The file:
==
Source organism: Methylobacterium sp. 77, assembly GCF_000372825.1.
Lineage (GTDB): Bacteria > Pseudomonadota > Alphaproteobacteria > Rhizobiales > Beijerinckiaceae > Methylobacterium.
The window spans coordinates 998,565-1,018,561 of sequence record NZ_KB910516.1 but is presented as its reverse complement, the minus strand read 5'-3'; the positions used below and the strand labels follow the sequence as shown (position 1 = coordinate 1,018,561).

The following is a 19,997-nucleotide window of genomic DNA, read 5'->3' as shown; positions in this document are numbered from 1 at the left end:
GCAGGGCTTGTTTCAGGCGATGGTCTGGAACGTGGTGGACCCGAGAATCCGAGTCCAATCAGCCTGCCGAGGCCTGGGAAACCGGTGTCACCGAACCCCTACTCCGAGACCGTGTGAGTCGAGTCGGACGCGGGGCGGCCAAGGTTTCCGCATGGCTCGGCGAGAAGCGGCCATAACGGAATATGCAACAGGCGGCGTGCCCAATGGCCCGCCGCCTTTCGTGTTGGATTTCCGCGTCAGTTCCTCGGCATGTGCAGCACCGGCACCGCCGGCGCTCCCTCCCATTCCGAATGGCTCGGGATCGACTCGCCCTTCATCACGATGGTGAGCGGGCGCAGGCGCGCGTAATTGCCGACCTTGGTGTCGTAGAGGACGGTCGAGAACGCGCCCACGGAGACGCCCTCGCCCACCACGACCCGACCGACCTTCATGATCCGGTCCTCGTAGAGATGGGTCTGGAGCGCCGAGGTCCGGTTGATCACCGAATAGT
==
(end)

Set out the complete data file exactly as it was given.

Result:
Source organism: Methylobacterium sp. 77, assembly GCF_000372825.1.
Lineage (GTDB): Bacteria > Pseudomonadota > Alphaproteobacteria > Rhizobiales > Beijerinckiaceae > Methylobacterium.
The window spans coordinates 998,565-1,018,561 of sequence record NZ_KB910516.1 but is presented as its reverse complement, the minus strand read 5'-3'; the positions used below and the strand labels follow the sequence as shown (position 1 = coordinate 1,018,561).

The following is a 19,997-nucleotide window of genomic DNA, read 5'->3' as shown; positions in this document are numbered from 1 at the left end:
GCAGGGCTTGTTTCAGGCGATGGTCTGGAACGTGGTGGACCCGAGAATCCGAGTCCAATCAGCCTGCCGAGGCCTGGGAAACCGGTGTCACCGAACCCCTACTCCGAGACCGTGTGAGTCGAGTCGGACGCGGGGCGGCCAAGGTTTCCGCATGGCTCGGCGAGAAGCGGCCATAACGGAATATGCAACAGGCGGCGTGCCCAATGGCCCGCCGCCTTTCGTGTTGGATTTCCGCGTCAGTTCCTCGGCATGTGCAGCACCGGCACCGCCGGCGCTCCCTCCCATTCCGAATGGCTCGGGATCGACTCGCCCTTCATCACGATGGTGAGCGGGCGCAGGCGCGCGTAATTGCCGACCTTGGTGTCGTAGAGGACGGTCGAGAACGCGCCCACGGAGACGCCCTCGCCCACCACGACCCGACCGACCTTCATGATCCGGTCCTCGTAGAGATGGGTCTGGAGCGCCGAGGTCCGGTTGATCACCGAATAGT